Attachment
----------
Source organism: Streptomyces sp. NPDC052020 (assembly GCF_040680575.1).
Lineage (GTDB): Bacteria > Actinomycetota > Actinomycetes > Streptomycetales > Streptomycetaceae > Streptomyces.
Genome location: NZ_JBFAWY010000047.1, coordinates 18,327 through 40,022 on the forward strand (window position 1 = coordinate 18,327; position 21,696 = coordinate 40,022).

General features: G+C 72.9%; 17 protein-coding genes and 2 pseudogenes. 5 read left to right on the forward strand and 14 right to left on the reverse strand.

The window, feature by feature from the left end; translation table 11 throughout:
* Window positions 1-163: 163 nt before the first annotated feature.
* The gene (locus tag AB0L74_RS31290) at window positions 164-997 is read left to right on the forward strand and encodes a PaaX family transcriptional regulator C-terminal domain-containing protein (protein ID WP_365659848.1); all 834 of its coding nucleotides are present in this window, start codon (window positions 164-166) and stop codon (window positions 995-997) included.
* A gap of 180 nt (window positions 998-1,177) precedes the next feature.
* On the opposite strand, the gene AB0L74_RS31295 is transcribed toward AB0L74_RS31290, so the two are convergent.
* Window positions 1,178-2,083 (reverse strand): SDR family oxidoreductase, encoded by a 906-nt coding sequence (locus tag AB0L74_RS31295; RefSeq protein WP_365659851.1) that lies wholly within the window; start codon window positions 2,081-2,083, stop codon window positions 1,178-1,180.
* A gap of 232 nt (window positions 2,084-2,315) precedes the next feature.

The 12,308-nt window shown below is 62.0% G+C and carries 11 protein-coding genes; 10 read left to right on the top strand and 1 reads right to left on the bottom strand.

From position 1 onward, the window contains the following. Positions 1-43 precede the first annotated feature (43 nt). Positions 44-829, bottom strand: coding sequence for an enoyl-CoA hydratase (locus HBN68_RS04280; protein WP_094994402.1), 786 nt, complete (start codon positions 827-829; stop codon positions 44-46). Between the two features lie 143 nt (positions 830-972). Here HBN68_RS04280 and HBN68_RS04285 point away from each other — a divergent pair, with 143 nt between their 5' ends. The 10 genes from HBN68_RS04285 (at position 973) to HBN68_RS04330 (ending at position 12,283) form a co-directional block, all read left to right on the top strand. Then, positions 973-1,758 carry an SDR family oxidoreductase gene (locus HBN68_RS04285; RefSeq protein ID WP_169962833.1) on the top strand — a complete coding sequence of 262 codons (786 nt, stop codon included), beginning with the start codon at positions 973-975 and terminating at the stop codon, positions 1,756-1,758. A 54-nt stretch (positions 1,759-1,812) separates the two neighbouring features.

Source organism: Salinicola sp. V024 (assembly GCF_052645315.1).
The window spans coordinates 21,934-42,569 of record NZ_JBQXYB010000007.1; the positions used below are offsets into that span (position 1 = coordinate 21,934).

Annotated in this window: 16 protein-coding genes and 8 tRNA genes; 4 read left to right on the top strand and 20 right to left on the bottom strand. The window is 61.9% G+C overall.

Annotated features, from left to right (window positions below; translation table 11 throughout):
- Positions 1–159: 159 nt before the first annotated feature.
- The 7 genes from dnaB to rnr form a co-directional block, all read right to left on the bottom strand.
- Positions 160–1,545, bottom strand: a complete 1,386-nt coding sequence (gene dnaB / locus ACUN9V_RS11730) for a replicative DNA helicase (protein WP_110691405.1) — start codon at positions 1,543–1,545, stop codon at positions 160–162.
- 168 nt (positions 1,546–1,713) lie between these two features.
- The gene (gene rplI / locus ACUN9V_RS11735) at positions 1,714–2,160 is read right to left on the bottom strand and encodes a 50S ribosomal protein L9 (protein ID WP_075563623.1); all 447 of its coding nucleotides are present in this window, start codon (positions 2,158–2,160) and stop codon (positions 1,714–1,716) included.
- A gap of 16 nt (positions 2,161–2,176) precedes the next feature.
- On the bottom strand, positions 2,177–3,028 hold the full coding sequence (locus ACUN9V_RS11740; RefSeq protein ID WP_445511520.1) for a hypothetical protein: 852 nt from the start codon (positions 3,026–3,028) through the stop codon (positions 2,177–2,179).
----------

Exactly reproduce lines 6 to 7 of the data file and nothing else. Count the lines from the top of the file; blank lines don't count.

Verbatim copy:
* Window positions 1-163: 163 nt before the first annotated feature.
* The gene (locus tag AB0L74_RS31290) at window positions 164-997 is read left to right on the forward strand and encodes a PaaX family transcriptional regulator C-terminal domain-containing protein (protein ID WP_365659848.1); all 834 of its coding nucleotides are present in this window, start codon (window positions 164-166) and stop codon (window positions 995-997) included.